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The debate over corporate wellness programs continues in courts throughout the country. The Seventh Circuit Court of Appeals recently affirmed a district court grant of summary judgment which upheld a wellness program, but on different grounds than the district court. The Seventh Circuit’s opinion didn’t move the needle much in either direction, although the opinion is instructive for employers instituting wellness programs. For employers, the key factor continues to be the voluntary nature of the wellness program and to the extent possible, compliance with the EEOC’s wellness program guidance.

In this case, defendant Flambeau, Inc. adopted an employee wellness program. It required its employees, as a condition of receiving employer-subsidized health insurance, to fill out a medical questionnaire and to undergo biometric testing. One employee did not meet those requirements in time for the 2012 benefit year. As a result, he and his family were briefly without health insurance. He filed a complaint with the Equal Employment Opportunity Commission (EEOC), and the EEOC then filed suit against Flambeau.

The EEOC contended that Flambeau’s medical questionnaire requirement violated the ADA’s ban on involuntary medical examinations. See 42 U.S.C. § 12112(d)(4).  The district court noted that the parties took ambitious positions regarding the exempt status of wellness programs under the ADA’s safe harbor provision. However, the Seventh Circuit concluded that the statutory debate need not be reached since the EEOC’s action was moot.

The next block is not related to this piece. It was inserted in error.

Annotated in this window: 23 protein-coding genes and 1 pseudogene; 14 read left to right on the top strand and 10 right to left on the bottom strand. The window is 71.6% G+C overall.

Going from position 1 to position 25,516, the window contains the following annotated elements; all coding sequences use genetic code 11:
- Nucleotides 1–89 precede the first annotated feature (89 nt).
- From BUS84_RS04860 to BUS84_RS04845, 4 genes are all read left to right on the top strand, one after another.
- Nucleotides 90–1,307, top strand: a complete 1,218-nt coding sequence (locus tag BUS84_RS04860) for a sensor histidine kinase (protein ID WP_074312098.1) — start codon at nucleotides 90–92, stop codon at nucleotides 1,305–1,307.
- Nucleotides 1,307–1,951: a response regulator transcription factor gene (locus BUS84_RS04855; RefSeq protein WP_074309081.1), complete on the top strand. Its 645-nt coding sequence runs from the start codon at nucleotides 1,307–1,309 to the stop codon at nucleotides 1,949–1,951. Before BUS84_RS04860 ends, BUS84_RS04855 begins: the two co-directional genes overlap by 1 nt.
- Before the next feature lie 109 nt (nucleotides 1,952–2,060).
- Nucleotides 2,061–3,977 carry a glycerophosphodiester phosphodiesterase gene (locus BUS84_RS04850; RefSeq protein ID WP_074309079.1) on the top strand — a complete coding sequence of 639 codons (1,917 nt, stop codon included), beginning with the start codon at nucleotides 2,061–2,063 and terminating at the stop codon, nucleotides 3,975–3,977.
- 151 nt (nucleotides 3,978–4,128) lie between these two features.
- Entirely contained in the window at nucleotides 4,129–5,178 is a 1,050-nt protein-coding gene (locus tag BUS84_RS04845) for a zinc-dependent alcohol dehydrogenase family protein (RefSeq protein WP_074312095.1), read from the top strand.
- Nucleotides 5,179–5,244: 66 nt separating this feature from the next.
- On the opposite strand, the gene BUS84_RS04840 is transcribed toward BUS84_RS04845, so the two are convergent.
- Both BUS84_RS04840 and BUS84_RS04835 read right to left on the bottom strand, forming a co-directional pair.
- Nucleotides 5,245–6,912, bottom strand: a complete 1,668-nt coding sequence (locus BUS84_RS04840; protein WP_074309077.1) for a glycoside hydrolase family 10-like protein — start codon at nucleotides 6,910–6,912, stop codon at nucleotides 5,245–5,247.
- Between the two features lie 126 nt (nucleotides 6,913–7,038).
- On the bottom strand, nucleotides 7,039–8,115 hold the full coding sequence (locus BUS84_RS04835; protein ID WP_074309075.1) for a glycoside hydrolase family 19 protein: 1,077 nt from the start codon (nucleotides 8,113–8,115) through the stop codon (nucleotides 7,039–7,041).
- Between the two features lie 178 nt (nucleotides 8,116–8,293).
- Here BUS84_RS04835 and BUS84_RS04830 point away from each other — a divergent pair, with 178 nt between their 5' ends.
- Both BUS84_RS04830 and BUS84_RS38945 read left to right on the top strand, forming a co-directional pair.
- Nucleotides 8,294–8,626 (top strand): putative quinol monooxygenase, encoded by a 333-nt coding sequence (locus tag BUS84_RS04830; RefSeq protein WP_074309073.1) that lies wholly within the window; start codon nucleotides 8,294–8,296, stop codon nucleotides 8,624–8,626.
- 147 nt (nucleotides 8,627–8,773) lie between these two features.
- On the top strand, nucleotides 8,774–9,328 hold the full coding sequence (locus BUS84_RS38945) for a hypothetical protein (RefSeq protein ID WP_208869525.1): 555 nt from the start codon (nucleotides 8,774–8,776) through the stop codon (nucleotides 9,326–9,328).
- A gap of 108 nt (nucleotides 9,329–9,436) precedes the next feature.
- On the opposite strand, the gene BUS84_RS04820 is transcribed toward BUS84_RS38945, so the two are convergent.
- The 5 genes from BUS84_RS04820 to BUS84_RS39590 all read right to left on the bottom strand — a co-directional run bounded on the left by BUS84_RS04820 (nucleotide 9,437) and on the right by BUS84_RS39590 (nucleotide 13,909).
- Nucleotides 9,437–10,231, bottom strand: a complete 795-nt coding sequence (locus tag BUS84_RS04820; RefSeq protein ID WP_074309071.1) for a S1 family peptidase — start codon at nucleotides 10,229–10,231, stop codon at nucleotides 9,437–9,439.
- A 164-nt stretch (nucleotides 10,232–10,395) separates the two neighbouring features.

The district court granted Flambeau’s motion for summary judgment finding that some wellness programs, including this one, fell within the ADA’s safe harbor provision. On January 25, 2017, the Seventh Circuit affirmed, on mootness grounds, the district court's dismissal of the EEOC's complaint alleging that the defendant's mandatory employee wellness program violated the ADA’s ban on involuntary medical examinations. The Seventh Circuit found that the defendant's wellness program was covered by the ADA's insurance safe harbor. See 42 U.S.C. §§ 12112(d)(4) and 12201(c).

Additionally, the EEOC’s suit was determined to be moot because: (1) the defendant's employee who originally filed the EEOC claim resigned from his job with the defendant six months prior to the EEOC filing the lawsuit; (2) the defendant had ended its mandatory medical testing program for cost-saving reasons prior to the EEOC filing the lawsuit; and, (3) the defendant's employee could not establish any compensatory or punitive damages arising out of the defendant's implementation of its wellness program.

In addressing the punitive damages issue, the Seventh Circuit recognized that the EEOC’s guidelines are an important body of experience and informed judgment entitled to some deference. They are not, however, controlling law. The Seventh Circuit stated, “An employer’s or its attorney’s disagreement with EEOC guidance does not by itself support a punitive damages award, at least where the guidance addresses an area of law as unsettled as this one.”

Also, the EEOC was not entitled to injunctive relief where the defendant had halted its mandatory wellness program. The fact that the defendant had only voluntarily halted its mandatory wellness program did not preclude a mootness finding where the record showed that there was no “reasonable expectation” that the defendant would reinstate its mandatory wellness program. The Seventh Circuit rejected the EEOC’s argument that the voluntary cessation exception to the mootness doctrine applied to these facts.

The debate over wellness programs continues throughout the country. The resolution of this issue in the Seventh Circuit continues to another day. However, the key factor continues to be the voluntary nature of the wellness program as well as the true purpose of the program. Johnson & Bell lawyers can assist in the assessment of the legality of your wellness program, if that is an issue you’re encountering.